Many labs are working on optimizing technology so you can capture more genes per cell. If we can develop inDrops to accommodate multiple samples, that will be a big step forward. A lot of innovation is also being done in the data analysis because the single-cell data is quite different from the standard RNA sequencing data. It’s far sparser, and we need the right replicates and well-controlled experiments to understand what we see in the cell population data. Before jumping on the single-cell bandwagon, we need to do good science and be sure to follow up on results with secondary methods. However, as far as looking at patient data and understanding the heterogeneity in cell response to various drugs and treatments, the single-cell technology can certainly prove to be very powerful.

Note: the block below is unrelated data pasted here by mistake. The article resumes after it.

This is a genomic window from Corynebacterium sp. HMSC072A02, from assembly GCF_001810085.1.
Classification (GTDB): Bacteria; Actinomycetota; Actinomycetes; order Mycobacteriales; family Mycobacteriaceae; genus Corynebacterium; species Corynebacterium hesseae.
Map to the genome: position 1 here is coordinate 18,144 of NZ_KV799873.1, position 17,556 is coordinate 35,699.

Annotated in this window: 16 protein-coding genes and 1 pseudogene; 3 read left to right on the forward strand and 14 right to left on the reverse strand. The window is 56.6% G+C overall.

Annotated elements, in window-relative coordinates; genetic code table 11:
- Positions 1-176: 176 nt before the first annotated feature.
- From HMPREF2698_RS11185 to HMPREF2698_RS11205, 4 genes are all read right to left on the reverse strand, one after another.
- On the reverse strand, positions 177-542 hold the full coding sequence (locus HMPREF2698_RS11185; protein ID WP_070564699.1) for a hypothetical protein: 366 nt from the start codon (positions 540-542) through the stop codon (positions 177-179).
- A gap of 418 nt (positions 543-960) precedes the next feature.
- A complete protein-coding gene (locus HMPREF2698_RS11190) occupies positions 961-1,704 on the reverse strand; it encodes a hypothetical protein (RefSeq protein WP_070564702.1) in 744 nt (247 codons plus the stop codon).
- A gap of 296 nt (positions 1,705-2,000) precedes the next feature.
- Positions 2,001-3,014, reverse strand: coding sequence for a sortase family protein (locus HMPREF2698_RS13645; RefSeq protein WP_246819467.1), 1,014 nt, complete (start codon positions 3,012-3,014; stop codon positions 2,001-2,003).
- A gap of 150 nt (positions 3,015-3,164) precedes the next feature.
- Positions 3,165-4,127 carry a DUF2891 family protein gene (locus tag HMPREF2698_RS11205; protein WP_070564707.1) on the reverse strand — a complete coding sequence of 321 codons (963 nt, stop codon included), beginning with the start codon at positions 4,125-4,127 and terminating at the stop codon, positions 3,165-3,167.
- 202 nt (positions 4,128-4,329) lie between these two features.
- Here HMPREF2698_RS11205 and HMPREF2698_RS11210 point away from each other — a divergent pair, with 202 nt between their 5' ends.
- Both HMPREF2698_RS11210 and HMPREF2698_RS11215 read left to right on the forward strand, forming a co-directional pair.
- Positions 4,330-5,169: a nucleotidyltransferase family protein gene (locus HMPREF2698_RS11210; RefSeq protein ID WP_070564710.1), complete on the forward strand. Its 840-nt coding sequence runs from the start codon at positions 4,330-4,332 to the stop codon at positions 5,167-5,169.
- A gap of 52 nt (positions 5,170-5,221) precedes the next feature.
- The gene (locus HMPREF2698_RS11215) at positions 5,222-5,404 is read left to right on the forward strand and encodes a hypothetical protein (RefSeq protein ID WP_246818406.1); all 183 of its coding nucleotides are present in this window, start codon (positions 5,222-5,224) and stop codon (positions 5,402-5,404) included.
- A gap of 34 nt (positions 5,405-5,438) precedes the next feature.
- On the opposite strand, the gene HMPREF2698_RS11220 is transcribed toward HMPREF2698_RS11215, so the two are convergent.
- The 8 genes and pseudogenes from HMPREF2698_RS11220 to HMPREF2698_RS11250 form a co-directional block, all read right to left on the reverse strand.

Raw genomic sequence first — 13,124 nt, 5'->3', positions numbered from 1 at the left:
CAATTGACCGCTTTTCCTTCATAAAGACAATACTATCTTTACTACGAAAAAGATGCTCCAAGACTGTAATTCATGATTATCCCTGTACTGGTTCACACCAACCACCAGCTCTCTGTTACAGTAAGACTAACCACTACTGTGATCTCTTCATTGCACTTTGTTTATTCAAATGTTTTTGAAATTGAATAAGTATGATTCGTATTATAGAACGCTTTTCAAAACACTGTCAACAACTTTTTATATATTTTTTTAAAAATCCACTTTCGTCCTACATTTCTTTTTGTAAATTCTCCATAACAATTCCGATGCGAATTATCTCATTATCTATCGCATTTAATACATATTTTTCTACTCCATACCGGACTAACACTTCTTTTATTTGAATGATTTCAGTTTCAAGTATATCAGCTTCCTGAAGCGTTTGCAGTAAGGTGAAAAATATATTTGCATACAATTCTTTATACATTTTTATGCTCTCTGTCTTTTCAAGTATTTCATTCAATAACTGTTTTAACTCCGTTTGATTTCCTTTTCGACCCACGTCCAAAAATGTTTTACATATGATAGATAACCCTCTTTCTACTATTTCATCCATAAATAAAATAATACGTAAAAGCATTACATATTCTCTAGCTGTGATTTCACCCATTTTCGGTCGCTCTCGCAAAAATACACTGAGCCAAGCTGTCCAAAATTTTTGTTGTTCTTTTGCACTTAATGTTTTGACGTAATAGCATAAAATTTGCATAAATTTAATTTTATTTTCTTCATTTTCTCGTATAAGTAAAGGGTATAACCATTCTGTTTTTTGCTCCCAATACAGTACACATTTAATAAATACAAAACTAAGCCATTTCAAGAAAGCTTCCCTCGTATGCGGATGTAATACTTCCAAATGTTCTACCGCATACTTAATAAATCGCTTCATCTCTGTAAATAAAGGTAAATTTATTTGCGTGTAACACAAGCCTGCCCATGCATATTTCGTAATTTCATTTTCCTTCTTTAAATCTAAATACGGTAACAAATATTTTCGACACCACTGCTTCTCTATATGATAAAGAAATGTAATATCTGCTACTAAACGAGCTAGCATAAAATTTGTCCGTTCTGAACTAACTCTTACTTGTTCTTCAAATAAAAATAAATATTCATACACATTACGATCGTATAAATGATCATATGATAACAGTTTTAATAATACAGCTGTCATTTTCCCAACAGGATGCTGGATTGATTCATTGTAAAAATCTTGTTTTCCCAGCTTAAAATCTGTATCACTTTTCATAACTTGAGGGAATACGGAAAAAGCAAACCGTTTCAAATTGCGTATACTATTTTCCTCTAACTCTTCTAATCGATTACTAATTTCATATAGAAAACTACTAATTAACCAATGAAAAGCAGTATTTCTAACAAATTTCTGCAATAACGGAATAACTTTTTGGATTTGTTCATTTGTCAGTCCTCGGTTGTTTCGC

Sarah Boswell is a staff scientist specializing in RNA sequencing (RNA-seq) at Harvard Medical School. She is the director of sequencing technologies within the Laboratory of Systems Pharmacology (LSP) and the director of the Single-Cell Sequencing Core recently established at HMS to bring inDrops single-cell RNA-seq to the greater Boston scientific community. She advises users on experimental design and optimization, as well as managing core operations. She works closely with the Laboratory of Systems Pharmacology (LSP) bioinformatics core and the Harvard Chan Bioinformatics Core to ensure a seamless transition between experiment and analysis. Sarah completed her PhD at Rensselaer Polytechnic Institute and did her postdoctoral training at Massachusetts General Hospital. She later joined LSP as a staff scientist specializing in sequencing technologies. She continues to carry out experiments, publish scientific papers, and give lectures on RNA-seq methodologies.